【彩神APP客服电话官方_彩神APP客服电话官网】Turkey orders release of U.S. pastor Brunson detained for alleged terrorism

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ANKARA, Oct. 12 (Xinhua) -- A Turkish court decided on Friday to release U.S. cleric Andrew Brunson whose detention for the past two years has sparked a crisis in bilateral ties and also a crash in the Turkish currency lira.

The fourth hearing in his case was held in a court in western Izmir province, with evangelical pastor Brunson present as well as his wife and U.S. Charge d'affaires Jeffrey Hovenier.

Four witnesses have retracted statements that had linked Brunson to terrorist groups, paving the way for prosecutors to request to lift his house arrest.

The court decided to sentence Brunson to three years, one month and 15 days to jail over terror charges, but freed him on time already served. The court also lifted his travel ban.

His lawyer Ismail Cem Halavut told reporters that his client was now free after the removal of his electronic bracelet and would leave Turkey soon for his country.

"The fact that he is now on a plane to the United States can only be viewed as a significant victory for pastor Brunson and his family," said lawyer Jay Sekulow in a statement.

"My thoughts and prayers are with pastor Brunson, and we hope to have him safely back home soon," U.S. President Donald Trump said on his Twitter account, who was very vocal during Brunson's detention.

Turkish Presidency said in a statement that the ruling "reaffirmed Turkey is a democratic state of law with an independent and impartial judiciary."

Before the hearing, U.S. broadcaster NBC said Turkey and the United States had reached "a secret deal" for Brunson to be released Friday and some charges against him were dropped, in exchange for the United States easing "economic pressure" that included the measures that hit the Turkish currency in the summer.

The 3000-year-old pastor, who has lived in Turkey for over two decades, was detained about two years ago over espionage charges and links to a network led by the U.S.-based Turkish cleric Fethullah Gulen and the Kurdistan Workers' Party (PKK).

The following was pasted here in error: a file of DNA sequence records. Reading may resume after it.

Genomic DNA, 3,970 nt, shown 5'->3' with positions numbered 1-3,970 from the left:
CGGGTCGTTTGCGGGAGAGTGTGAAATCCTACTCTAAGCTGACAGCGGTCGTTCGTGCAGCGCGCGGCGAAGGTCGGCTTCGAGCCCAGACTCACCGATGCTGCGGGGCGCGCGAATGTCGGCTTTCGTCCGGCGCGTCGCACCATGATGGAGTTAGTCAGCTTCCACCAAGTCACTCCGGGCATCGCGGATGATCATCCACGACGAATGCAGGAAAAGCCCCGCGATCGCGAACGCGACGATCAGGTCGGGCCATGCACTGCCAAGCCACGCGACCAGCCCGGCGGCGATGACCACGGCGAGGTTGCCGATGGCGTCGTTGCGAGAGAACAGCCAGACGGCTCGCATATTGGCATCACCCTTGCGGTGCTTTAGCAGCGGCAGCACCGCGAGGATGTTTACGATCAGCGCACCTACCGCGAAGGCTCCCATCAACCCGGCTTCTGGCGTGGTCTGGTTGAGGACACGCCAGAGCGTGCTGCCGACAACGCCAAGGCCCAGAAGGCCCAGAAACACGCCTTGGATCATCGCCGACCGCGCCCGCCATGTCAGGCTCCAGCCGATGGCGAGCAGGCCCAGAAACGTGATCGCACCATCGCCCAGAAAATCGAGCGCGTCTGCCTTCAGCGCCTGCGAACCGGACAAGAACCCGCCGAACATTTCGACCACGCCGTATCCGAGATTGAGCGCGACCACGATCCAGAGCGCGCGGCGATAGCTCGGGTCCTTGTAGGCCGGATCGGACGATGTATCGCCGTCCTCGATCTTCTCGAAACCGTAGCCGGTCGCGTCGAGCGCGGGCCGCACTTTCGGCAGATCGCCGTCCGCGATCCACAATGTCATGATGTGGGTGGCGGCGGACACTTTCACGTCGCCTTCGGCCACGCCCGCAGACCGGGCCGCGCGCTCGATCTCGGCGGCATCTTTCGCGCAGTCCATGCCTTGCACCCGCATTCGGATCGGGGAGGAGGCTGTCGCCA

The Turkish government has accused Brunson of helping "terror groups" that were behind a military coup attempt in July 2016.

Brunson was ordered to be moved from prison to house arrest on July 25 this year for medical reasons. He faced a possible sentence of up to 35 years in prison.

The detention of the U.S. national caused one of the worst diplomatic rows between the two NATO allies.

Trump imposed financial sanctions on Turkey to press the country grappling with an economic turmoil to release its citizen. In return, Ankara increased tariffs on imported American cars, alcohol and tobacco.

The U.S. congress has also threatened to restrict billions of dollars in international financial loans to Turkey and block deliveries of F-35 fighter planes.

Since the start of the year, the lira has lost 35 percent of its value, raising concerns on the health of the Turkish economy hit by high inflation and unemployment rate.

Trump has lauded Brunson as a "great patriot" who has being held "hostage" by Turkey while Turkish President Recep Tayyip Erdogan said he could not interfere in judicial affairs, arguing that Brunson faced serious charges.

U.S. administration officials have said the release of Brunson, and other U.S. nationals detained in Turkey after the coup attempt, would be a significant step towards a reconciliation between Ankara and Washington.

"If he's set free, an important hurdle for the return to a normalization of our relationship will be lifted. It will be an important step towards the reopening of communication ways for other outstanding issues between our two countries," told Xinhua a U.S. source before Friday's hearing.

Turkish officials have implied that the Trump's administration wants to welcome Andrew Brunson home as a way to strengthen the chances of his Republican Party winning the midterm elections in November as evangelical voters are a critical constituency for the president.

The release of Brunson would also strengthen Turkey's hand to move the United States into its corner ahead of a possible crisis with Saudi Arabia, Washington's close ally, regarding the mysterious disappearance of Saudi journalist Jamal Khashoggi in Istanbul ten days ago after he entered the consulate there.

Unconfirmed reports said the journalist who was a critic of the Saudi leadership was killed. While Ankara and Riyadh have agreed to form an joint investigation team to shed light on the affair that has also drew Washington's close attention.